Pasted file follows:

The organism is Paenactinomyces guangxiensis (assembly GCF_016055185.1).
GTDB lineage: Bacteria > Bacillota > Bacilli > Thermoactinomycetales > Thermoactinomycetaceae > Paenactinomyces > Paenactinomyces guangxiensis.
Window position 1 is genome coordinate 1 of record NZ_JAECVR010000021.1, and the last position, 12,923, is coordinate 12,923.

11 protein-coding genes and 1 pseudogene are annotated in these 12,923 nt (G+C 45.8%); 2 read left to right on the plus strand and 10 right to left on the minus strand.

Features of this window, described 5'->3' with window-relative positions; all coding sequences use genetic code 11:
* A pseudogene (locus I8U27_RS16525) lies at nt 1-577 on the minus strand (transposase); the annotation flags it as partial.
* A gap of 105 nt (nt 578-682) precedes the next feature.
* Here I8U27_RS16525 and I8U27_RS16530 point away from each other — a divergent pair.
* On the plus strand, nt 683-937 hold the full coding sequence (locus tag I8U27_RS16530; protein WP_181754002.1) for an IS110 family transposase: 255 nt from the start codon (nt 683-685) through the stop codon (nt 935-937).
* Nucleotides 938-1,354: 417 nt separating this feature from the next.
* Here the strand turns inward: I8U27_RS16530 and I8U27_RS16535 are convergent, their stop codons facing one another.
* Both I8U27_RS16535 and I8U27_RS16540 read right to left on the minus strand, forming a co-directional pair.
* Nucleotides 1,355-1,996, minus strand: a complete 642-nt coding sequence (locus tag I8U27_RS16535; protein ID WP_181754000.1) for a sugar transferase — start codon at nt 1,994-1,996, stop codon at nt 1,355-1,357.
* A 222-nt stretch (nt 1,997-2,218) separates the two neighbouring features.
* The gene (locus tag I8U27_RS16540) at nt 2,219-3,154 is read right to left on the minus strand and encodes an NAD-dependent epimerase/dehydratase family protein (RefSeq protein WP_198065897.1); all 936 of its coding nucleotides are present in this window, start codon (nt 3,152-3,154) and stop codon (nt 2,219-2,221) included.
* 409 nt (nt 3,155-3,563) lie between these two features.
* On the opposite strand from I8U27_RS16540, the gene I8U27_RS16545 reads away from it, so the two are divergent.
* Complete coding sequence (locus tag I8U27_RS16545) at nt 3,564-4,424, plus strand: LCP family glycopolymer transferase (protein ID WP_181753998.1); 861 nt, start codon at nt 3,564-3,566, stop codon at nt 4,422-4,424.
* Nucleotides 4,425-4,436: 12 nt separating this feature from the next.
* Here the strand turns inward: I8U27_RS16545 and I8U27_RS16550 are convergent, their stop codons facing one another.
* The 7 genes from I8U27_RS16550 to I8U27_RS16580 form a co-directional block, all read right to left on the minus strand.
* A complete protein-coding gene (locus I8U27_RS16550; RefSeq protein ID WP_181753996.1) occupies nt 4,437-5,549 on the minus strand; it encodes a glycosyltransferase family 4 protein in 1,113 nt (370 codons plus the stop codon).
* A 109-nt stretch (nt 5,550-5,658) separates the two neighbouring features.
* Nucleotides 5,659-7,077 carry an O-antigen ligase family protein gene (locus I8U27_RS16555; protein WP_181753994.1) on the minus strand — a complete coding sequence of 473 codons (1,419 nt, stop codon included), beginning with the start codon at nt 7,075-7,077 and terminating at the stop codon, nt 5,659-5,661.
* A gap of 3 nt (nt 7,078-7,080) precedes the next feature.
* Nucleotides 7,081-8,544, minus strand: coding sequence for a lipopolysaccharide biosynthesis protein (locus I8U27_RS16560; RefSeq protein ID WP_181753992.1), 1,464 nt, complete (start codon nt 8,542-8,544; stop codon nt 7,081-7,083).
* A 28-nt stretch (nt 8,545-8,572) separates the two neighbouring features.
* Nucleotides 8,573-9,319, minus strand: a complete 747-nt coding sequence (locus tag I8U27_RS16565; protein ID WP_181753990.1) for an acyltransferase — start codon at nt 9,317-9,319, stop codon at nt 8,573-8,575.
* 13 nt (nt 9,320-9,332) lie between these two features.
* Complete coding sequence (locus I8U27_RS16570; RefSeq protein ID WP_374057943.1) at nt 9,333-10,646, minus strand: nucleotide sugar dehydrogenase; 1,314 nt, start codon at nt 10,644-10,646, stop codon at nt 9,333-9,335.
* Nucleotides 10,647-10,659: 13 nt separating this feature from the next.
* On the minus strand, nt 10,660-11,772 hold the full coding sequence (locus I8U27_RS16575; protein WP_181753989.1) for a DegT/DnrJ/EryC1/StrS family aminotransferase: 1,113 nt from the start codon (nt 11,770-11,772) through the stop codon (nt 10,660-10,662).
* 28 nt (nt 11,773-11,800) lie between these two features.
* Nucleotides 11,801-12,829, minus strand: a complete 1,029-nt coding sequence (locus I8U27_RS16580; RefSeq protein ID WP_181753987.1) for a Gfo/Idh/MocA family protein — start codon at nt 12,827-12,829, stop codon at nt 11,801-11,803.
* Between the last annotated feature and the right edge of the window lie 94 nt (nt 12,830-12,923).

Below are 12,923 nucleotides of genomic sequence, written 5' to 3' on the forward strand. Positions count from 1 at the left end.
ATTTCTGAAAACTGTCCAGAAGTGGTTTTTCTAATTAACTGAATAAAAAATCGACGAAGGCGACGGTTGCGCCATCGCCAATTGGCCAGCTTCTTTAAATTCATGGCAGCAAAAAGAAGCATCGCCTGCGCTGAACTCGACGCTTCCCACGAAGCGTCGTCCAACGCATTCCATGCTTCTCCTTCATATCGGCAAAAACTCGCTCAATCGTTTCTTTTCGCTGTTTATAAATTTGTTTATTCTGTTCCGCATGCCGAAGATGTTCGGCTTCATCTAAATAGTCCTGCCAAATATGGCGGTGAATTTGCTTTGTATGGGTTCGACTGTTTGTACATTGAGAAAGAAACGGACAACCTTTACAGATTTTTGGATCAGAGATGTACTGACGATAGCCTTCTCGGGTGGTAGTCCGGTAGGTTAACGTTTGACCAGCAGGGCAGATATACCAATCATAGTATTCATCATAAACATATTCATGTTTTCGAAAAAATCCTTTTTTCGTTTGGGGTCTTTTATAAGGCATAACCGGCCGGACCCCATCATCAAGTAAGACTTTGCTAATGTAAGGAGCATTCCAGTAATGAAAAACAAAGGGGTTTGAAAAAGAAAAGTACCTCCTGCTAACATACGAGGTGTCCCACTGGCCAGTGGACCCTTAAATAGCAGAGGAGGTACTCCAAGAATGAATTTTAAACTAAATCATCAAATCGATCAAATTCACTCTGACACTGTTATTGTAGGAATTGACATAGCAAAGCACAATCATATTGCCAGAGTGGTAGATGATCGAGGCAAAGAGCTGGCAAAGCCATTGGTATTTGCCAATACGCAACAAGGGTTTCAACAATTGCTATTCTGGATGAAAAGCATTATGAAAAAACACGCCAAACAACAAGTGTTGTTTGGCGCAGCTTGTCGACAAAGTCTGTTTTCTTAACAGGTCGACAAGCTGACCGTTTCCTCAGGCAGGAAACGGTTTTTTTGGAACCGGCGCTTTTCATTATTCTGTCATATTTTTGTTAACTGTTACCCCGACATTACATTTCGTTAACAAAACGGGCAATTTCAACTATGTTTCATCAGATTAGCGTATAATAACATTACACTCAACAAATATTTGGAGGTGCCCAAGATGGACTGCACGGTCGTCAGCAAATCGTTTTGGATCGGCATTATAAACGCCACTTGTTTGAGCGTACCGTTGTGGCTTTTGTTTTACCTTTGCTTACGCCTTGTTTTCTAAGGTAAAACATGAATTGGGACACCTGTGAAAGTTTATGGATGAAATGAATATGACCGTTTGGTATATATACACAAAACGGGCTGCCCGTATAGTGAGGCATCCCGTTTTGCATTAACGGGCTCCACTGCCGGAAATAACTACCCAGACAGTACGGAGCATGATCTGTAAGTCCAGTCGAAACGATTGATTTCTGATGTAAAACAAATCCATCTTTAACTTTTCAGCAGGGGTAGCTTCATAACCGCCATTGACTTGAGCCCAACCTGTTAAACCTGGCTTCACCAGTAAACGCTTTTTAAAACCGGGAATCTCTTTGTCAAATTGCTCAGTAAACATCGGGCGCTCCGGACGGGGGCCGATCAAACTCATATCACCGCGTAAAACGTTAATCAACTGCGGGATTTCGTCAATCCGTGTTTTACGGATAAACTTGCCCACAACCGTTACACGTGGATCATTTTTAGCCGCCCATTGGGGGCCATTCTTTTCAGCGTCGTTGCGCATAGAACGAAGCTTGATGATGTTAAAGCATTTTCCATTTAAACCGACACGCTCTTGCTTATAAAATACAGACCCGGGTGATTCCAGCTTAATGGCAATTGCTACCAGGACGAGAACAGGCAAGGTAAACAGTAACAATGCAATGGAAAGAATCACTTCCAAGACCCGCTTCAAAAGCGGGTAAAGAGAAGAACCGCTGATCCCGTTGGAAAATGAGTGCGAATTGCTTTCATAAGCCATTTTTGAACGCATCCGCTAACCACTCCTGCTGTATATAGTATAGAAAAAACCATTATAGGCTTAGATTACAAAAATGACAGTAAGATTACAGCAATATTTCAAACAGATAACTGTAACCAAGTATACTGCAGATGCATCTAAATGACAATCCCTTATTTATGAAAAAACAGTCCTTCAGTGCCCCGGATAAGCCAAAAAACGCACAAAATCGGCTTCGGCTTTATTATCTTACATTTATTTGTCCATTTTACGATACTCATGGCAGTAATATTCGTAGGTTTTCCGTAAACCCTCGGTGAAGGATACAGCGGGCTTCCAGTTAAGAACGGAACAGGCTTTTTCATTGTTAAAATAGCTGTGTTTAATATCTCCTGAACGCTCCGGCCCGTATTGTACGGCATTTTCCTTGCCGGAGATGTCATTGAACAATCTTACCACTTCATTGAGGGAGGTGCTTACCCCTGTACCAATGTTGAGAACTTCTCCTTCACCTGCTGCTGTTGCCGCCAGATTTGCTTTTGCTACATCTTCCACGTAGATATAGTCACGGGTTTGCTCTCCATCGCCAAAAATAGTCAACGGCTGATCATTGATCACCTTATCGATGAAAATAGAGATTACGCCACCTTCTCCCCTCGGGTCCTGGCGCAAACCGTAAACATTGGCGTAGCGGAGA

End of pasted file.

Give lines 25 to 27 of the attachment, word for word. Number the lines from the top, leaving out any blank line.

* A gap of 3 nt (nt 7,078-7,080) precedes the next feature.
* Nucleotides 7,081-8,544, minus strand: coding sequence for a lipopolysaccharide biosynthesis protein (locus I8U27_RS16560; RefSeq protein ID WP_181753992.1), 1,464 nt, complete (start codon nt 8,542-8,544; stop codon nt 7,081-7,083).
* A 28-nt stretch (nt 8,545-8,572) separates the two neighbouring features.